Hilary O’Donoghue’s students starred in this concert and they certainly illuminated it, alongside the talented Andante Quartet. The audience glimpsed a world of love – for our countryside, home, life, people and God – during this forty-five minutes of varied and moving songs.
Bill Ridsdale opened the programme with a strong performance of Vaughan Williams’ ‘Whither must I wander’, a reflective piece contemplating loss and hope. ‘As Time Goes By’ introduced the universal theme of love with its pain and happiness.
Lucy Clark, from Lord Grey School, followed this with ‘Hushabye Mountain’, her lilting voice perfectly suiting this lullaby piece. In the challenging ‘Songbird’ by Eva Cassidy, she skilfully captured its sense of heartfelt love and longing. The Andante Quartet changed the tempo with a calypso style version of ‘Sloop John B’ and a great rendition of the staunch favourite – Any Dream Will Do’, wonderfully accompanied by pianist Ros Whatmore.
We were then treated to Christine Salmon’s performance of Schubert’s ‘Wiegenlied’, a pleasant and engaging song, and ‘Something Wonderful’, where the depth of emotion was strongly conveyed. Claire Folkes, from Walton High, sang the beautiful aria ‘Voi Che Sapete’ from ‘The Marriage of Figaro’, captivating the audience as she smoothly and serenely negotiated the complex range and diversity of Mozart’s music. She followed this with the contrasting ‘Where Is Love?’ from ‘Oliver’, again showing mastery over the emotional range.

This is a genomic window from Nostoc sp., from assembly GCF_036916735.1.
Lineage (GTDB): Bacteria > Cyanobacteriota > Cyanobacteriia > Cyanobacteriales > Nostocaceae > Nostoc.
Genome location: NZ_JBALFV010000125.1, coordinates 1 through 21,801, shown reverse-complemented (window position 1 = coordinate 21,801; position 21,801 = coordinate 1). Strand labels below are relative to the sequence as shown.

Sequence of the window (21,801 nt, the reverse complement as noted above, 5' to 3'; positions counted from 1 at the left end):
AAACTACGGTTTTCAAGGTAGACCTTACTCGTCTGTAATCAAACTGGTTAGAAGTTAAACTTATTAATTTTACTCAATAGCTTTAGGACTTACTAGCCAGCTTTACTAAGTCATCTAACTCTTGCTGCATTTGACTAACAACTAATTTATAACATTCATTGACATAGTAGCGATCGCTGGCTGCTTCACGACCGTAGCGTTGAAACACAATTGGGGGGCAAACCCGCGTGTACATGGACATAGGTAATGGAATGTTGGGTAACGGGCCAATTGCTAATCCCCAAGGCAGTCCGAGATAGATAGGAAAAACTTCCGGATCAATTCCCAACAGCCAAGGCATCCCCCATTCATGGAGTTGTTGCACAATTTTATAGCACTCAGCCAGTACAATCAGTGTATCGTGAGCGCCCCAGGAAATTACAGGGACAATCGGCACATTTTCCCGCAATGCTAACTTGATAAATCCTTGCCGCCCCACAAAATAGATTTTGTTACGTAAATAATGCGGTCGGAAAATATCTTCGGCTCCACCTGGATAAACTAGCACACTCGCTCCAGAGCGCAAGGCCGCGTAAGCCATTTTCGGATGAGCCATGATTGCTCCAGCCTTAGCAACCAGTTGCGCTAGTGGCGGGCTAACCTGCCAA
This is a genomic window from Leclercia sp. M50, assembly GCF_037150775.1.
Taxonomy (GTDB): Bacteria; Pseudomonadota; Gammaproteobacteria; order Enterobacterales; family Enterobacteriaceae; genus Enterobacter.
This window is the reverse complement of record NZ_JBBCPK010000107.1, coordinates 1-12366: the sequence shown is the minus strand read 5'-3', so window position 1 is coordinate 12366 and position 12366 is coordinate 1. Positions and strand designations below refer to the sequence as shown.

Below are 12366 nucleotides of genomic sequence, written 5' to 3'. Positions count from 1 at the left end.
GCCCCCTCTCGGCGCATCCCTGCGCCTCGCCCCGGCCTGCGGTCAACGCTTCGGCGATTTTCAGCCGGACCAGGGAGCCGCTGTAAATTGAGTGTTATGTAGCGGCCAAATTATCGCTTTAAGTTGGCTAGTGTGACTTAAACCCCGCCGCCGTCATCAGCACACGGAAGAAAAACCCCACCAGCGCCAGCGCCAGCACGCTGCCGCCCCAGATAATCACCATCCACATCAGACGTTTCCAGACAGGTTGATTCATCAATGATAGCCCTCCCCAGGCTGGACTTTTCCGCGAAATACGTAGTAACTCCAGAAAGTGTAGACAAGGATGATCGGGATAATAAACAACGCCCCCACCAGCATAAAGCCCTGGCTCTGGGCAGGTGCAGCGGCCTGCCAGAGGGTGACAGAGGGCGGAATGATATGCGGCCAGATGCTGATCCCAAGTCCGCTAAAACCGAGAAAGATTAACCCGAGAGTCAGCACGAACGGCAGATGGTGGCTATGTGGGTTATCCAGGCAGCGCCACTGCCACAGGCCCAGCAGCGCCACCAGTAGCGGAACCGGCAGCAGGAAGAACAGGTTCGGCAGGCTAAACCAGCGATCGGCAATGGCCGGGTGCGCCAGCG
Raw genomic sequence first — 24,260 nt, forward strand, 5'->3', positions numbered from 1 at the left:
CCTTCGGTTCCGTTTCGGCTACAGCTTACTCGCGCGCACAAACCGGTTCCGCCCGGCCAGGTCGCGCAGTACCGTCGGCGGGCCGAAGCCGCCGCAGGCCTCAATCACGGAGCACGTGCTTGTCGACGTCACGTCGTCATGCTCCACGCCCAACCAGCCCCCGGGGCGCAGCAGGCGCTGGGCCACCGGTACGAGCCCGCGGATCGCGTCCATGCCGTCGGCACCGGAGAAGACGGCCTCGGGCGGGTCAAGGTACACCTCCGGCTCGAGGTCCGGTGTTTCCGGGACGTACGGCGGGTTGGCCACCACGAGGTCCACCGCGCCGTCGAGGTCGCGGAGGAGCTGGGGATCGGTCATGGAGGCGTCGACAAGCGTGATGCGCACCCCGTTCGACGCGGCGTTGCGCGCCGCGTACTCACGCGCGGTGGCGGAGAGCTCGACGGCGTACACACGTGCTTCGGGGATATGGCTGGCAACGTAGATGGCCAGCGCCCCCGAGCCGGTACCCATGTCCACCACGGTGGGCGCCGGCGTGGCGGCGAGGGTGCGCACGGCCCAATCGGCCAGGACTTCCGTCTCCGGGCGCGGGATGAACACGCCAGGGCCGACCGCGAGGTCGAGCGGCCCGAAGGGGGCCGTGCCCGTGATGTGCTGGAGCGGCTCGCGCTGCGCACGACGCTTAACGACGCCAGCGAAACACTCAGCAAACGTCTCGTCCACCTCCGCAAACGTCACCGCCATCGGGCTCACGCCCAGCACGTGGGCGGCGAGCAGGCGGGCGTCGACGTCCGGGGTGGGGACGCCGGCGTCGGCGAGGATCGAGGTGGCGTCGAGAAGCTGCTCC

Gabriella Policino, also from Walton High, entranced us all with ‘On My Own’ from ‘Les Miserables’ – such a powerful and commanding performance of this lovely song. Was there a dry eye in the house at the end? ‘Not That Girl’ was Gabriella’s next choice and again her ability to convey deep seated emotion was revealed. What strengths in singing these young people showed us.
Tallis’ ‘If Ye Love Me’ and Tchaikovsky’s ‘Crown of Roses’ from the Quartet almost brought the concert to a close; but the actual finale was remarkable in its poignancy, clarity and sense of hope. All the singers performed Howard Goodall’s moving piece ‘I believe in the Sun’, first performed for National Holocaust Memorial Day. Truly a thought provoking lunchtime concert with exceptional talent.
The retiring collection raised £60.35 towards the organ casework. Thank you to all the performers, helpers and the audience.
by Andrea Hearne, photos by Richard Hearne